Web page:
Responsible Property Tax Reduction and Reform

Gov. Jared Polis signed bill SB24-233 into law at Boettcher Mansion in Denver on Tuesday, May 14, 2024.

Based largely on recommendations from the state’s Commission on Property Tax, Colorado lawmakers passed SB24-233 at the end of the 2024 legislative session. This bipartisan bill balances multiple, important interests in order to simultaneously provide responsible rate reductions to property owners, ensure more predictability for homeowners and businesses, protect K-12 funding, and avoid deep cuts to the local governments that provide essential community services.

Below, we provide details about what’s in SB24-233 and examine the delicate balance it achieved.

Permanently Lowers Residential Property Tax Rates

Lawmakers have taken several emergency actions over the past few years to address the spike in property taxes caused by a global pandemic and the repeal of the Gallagher Amendment. Without SB24-233, these emergency measures – including a flat exemption for homeowners of $55,000, and a lowered assessment rate of 6.7 percent – would have expired. If this were to have happened the assessment rate would have returned to a flat 7.15 percent and the previously mentioned exemption would have gone away.

Under SB24-233, there will be a transition to new, permanently lower property tax rates.

  • The emergency relief provided during the 2023 special legislative session (a $55,000 exemption and a lowered assessment rate of 6.7 percent) will be extended through property tax year 2024. Importantly, continuing this relief comes at a cost of nearly $400 million from the State Education Fund to backfill school districts. Backfill previously provided to other local districts will not be made available to districts other than those, like those in rural areas, that would see actual net-negative revenue reductions in revenue.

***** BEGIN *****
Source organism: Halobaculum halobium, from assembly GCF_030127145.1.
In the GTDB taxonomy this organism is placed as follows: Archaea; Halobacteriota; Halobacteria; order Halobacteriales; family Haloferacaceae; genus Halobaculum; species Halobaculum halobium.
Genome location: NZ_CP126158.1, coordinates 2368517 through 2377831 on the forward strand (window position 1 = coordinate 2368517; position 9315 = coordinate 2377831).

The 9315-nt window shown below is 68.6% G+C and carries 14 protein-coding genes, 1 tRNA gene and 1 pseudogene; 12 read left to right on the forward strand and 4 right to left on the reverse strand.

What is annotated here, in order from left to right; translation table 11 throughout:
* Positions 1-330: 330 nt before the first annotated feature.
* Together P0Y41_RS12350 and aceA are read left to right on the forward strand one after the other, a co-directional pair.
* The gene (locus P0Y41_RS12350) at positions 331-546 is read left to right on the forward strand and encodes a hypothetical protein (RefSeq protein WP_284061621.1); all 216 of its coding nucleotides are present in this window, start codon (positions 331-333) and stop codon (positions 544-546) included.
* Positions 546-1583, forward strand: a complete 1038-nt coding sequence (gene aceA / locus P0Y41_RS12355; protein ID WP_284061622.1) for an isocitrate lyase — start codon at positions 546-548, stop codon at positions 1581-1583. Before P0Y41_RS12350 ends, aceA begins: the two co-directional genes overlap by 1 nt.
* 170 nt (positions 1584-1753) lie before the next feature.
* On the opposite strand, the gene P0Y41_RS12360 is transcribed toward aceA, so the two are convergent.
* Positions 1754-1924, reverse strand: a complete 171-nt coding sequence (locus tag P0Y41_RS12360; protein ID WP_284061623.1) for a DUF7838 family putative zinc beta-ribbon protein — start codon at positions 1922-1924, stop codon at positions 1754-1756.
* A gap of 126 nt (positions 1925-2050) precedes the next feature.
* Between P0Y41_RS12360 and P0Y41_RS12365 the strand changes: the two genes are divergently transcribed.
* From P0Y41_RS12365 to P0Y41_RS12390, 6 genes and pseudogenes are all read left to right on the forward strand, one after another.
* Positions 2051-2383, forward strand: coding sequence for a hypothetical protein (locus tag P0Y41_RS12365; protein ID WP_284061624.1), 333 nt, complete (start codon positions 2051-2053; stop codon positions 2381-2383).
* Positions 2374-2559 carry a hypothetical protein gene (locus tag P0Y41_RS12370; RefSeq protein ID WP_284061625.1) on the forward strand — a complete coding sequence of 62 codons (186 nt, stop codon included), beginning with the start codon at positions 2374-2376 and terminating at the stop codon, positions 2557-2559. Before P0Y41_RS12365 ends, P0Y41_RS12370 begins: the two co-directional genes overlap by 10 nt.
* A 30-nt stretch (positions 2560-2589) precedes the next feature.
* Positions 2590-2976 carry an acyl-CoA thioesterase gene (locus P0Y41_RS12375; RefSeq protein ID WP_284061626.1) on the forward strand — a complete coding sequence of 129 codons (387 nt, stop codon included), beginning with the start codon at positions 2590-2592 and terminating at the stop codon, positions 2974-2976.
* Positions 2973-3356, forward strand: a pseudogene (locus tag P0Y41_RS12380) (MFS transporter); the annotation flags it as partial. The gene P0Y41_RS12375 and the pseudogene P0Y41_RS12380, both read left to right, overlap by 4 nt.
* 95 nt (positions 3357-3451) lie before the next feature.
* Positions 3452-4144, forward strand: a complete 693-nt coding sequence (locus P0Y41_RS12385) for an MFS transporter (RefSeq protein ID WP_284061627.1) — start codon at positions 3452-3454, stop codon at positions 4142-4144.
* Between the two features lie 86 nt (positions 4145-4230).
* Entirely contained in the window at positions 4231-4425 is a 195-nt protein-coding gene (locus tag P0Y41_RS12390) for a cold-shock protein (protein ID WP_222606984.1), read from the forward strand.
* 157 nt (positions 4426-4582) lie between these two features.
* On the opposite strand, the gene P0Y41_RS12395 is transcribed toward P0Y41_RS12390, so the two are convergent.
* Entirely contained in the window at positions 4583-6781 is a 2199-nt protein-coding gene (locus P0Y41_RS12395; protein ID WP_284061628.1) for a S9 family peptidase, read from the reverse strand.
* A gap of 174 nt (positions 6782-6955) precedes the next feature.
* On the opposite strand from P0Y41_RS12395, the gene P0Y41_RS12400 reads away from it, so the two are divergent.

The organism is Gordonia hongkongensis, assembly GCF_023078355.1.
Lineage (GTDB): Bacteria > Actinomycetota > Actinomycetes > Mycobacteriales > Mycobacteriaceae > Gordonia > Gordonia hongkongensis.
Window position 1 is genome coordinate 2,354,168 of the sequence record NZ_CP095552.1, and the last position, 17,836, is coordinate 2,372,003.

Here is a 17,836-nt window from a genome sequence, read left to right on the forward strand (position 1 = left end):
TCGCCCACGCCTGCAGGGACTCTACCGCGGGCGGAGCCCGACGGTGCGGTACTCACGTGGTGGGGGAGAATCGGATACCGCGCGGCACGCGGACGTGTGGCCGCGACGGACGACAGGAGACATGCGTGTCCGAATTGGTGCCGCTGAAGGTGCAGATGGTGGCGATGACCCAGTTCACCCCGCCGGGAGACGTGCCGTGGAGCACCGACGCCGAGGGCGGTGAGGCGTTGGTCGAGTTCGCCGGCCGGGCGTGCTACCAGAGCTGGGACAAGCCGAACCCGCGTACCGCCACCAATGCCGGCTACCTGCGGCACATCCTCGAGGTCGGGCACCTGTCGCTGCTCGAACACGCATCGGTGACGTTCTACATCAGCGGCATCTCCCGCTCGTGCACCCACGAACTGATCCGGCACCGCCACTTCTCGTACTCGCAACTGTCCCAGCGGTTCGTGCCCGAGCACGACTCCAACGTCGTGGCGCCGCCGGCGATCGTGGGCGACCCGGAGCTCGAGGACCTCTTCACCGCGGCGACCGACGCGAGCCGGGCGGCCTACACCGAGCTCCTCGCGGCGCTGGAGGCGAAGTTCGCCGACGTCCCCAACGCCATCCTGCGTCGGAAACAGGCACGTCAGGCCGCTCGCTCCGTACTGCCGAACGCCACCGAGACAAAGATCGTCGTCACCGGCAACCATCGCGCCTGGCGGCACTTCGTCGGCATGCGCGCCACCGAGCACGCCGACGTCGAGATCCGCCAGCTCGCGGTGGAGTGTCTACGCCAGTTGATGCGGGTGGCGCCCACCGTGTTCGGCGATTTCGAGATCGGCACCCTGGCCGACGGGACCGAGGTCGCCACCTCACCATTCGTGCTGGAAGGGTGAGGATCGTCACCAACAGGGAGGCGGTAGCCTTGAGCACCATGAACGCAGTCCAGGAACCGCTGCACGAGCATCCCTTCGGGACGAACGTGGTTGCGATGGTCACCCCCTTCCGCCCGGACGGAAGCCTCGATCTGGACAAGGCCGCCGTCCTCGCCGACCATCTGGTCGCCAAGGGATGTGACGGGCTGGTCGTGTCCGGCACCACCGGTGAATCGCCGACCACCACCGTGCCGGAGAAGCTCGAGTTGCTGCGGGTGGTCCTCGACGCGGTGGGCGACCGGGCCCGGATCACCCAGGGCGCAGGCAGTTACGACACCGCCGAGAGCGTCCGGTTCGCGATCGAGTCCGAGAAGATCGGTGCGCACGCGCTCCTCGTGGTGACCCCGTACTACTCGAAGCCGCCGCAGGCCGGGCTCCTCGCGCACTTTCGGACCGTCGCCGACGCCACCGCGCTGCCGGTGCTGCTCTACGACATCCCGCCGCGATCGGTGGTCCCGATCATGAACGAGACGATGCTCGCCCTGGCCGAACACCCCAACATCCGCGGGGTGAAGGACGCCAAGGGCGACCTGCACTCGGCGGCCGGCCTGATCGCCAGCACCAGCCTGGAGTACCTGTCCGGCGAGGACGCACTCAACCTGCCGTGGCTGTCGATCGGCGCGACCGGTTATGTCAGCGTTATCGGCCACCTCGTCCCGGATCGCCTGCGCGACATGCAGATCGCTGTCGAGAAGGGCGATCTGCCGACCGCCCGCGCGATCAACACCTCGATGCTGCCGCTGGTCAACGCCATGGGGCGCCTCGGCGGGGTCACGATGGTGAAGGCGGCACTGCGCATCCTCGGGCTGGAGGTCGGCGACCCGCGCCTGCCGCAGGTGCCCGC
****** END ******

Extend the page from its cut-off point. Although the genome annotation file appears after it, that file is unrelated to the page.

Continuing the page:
• To ease into long-term reform, the $55,000 exemption will go away in property tax year 2025, but all assessment rates will be lowered to 6.4 percent
  • Finally, in property tax year 2026 and beyond, permanent changes will begin, and include:
    • Creating a new, permanent exemption in which homeowners will see the taxable value of their home reduced by 10 percent of up to the first $700,000. This amount will be adjusted to account for inflation between assessment cycles. Notably, this formula provides relatively more value to owners of low- and moderately-priced homes while also ensuring fair treatment to homeowners in different parts of the state.
    • Reducing assessment rates for all non-school district mills to 6.95. To protect K-12 funding, the assessment rate for all school finance district mills will remain at 7.15 percent

The table lays out the effective assessment rate – which accounts for the cumulative impact of the stated assessment rate and exemptions – of the permanent changes that will occur in 2026. As seen below, the new exemption adds a degree of progressivity to our property tax system and ensures lower effective assessment rates for homes at or below $700,000.

The table below summarizes how residential assessment rates and exemptions will change over time as a result of SB24-233. These changes are compared to what would have occurred without SB24-233.

Permanently Lowers Commercial Property Tax Rates

The Gallagher Amendment led to significantly higher assessment rates for commercial as opposed to residential properties. In tax year 2019-2020, residential assessment rates were 7.15 percent, compared to 29 percent for commercial properties. Similar to the emergency relief provided to homeowners, lawmakers temporarily reduced the commercial assessment rate and provided a property tax exemption in prior years.